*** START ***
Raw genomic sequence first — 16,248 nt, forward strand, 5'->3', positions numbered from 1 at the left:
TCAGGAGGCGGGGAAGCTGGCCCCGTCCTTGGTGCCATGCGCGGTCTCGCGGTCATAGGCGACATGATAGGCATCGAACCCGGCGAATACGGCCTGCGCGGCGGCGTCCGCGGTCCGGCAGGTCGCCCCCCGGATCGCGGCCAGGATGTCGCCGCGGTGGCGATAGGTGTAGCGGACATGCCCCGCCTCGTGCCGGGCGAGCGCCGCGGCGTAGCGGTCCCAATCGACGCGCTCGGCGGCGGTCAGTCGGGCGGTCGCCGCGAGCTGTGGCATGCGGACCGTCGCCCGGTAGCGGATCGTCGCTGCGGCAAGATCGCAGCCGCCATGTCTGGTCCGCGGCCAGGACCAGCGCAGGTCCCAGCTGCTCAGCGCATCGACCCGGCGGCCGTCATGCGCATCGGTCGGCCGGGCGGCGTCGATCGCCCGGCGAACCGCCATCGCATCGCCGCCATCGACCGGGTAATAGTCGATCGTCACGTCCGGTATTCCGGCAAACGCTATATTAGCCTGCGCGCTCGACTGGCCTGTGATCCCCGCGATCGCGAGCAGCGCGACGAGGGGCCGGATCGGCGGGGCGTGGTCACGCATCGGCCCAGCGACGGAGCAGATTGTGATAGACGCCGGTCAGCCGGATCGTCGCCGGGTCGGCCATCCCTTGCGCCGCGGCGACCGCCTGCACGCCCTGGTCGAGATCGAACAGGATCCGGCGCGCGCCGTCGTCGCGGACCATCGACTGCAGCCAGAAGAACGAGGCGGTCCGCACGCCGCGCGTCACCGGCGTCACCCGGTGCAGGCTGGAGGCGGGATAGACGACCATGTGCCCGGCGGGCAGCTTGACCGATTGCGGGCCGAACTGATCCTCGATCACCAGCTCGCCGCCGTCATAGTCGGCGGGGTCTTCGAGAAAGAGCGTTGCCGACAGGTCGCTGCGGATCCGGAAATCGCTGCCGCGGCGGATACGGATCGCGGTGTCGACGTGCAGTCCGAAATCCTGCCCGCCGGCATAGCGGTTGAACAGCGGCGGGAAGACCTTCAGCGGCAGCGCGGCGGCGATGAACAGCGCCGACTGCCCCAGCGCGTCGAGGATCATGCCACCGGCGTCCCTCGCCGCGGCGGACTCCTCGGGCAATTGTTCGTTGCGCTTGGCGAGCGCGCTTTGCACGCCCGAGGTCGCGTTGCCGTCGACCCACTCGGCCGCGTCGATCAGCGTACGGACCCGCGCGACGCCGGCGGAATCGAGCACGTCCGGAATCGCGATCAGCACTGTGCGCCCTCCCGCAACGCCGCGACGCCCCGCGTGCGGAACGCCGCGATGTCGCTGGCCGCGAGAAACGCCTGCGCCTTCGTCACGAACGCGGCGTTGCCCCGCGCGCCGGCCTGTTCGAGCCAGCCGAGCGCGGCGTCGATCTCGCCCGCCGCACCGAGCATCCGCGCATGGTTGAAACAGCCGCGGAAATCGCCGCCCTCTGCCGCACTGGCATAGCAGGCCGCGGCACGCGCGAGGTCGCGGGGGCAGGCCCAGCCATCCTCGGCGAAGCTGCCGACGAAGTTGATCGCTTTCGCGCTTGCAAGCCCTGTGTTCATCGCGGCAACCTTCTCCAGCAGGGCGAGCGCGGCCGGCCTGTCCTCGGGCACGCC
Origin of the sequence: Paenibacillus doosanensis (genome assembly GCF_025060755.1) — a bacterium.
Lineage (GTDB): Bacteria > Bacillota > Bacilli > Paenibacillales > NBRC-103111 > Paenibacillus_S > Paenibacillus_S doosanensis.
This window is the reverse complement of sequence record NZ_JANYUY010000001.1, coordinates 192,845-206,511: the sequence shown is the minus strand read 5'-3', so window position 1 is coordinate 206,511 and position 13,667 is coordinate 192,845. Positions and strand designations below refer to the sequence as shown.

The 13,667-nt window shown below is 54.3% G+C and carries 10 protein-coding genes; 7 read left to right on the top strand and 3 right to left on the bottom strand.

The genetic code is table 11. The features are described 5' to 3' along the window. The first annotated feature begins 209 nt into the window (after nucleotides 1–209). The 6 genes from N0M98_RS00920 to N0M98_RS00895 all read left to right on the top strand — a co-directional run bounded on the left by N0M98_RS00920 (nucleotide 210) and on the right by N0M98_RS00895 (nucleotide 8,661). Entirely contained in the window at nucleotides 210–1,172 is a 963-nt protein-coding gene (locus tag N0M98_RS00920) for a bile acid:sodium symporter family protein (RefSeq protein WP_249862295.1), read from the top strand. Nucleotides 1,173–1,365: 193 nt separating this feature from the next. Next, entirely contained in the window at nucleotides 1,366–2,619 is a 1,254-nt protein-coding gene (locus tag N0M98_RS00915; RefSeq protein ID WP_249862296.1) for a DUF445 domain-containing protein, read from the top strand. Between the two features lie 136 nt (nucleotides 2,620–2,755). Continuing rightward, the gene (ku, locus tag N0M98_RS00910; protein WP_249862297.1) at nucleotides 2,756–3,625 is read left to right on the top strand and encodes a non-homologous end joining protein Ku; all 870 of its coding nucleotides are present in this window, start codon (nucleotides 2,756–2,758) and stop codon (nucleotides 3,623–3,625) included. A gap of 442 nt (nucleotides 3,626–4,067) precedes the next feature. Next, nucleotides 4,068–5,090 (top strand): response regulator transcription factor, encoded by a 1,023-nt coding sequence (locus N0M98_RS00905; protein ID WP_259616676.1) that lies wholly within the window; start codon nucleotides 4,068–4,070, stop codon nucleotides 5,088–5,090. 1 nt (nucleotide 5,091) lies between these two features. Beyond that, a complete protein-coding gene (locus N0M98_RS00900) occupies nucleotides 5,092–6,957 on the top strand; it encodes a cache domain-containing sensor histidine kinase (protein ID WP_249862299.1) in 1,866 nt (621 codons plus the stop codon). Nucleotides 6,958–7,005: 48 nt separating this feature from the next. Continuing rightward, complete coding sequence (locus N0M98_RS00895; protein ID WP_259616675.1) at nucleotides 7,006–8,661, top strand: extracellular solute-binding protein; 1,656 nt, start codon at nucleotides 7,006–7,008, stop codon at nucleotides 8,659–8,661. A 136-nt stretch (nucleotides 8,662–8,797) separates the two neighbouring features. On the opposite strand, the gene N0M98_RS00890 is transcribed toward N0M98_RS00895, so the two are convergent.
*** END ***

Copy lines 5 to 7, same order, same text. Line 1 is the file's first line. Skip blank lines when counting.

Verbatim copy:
This window is the reverse complement of sequence record NZ_JANYUY010000001.1, coordinates 192,845-206,511: the sequence shown is the minus strand read 5'-3', so window position 1 is coordinate 206,511 and position 13,667 is coordinate 192,845. Positions and strand designations below refer to the sequence as shown.

The 13,667-nt window shown below is 54.3% G+C and carries 10 protein-coding genes; 7 read left to right on the top strand and 3 right to left on the bottom strand.

The genetic code is table 11. The features are described 5' to 3' along the window. The first annotated feature begins 209 nt into the window (after nucleotides 1–209). The 6 genes from N0M98_RS00920 to N0M98_RS00895 all read left to right on the top strand — a co-directional run bounded on the left by N0M98_RS00920 (nucleotide 210) and on the right by N0M98_RS00895 (nucleotide 8,661). Entirely contained in the window at nucleotides 210–1,172 is a 963-nt protein-coding gene (locus tag N0M98_RS00920) for a bile acid:sodium symporter family protein (RefSeq protein WP_249862295.1), read from the top strand. Nucleotides 1,173–1,365: 193 nt separating this feature from the next. Next, entirely contained in the window at nucleotides 1,366–2,619 is a 1,254-nt protein-coding gene (locus tag N0M98_RS00915; RefSeq protein ID WP_249862296.1) for a DUF445 domain-containing protein, read from the top strand. Between the two features lie 136 nt (nucleotides 2,620–2,755). Continuing rightward, the gene (ku, locus tag N0M98_RS00910; protein WP_249862297.1) at nucleotides 2,756–3,625 is read left to right on the top strand and encodes a non-homologous end joining protein Ku; all 870 of its coding nucleotides are present in this window, start codon (nucleotides 2,756–2,758) and stop codon (nucleotides 3,623–3,625) included. A gap of 442 nt (nucleotides 3,626–4,067) precedes the next feature. Next, nucleotides 4,068–5,090 (top strand): response regulator transcription factor, encoded by a 1,023-nt coding sequence (locus N0M98_RS00905; protein ID WP_259616676.1) that lies wholly within the window; start codon nucleotides 4,068–4,070, stop codon nucleotides 5,088–5,090. 1 nt (nucleotide 5,091) lies between these two features. Beyond that, a complete protein-coding gene (locus N0M98_RS00900) occupies nucleotides 5,092–6,957 on the top strand; it encodes a cache domain-containing sensor histidine kinase (protein ID WP_249862299.1) in 1,866 nt (621 codons plus the stop codon). Nucleotides 6,958–7,005: 48 nt separating this feature from the next. Continuing rightward, complete coding sequence (locus N0M98_RS00895; protein ID WP_259616675.1) at nucleotides 7,006–8,661, top strand: extracellular solute-binding protein; 1,656 nt, start codon at nucleotides 7,006–7,008, stop codon at nucleotides 8,659–8,661. A 136-nt stretch (nucleotides 8,662–8,797) separates the two neighbouring features. On the opposite strand, the gene N0M98_RS00890 is transcribed toward N0M98_RS00895, so the two are convergent.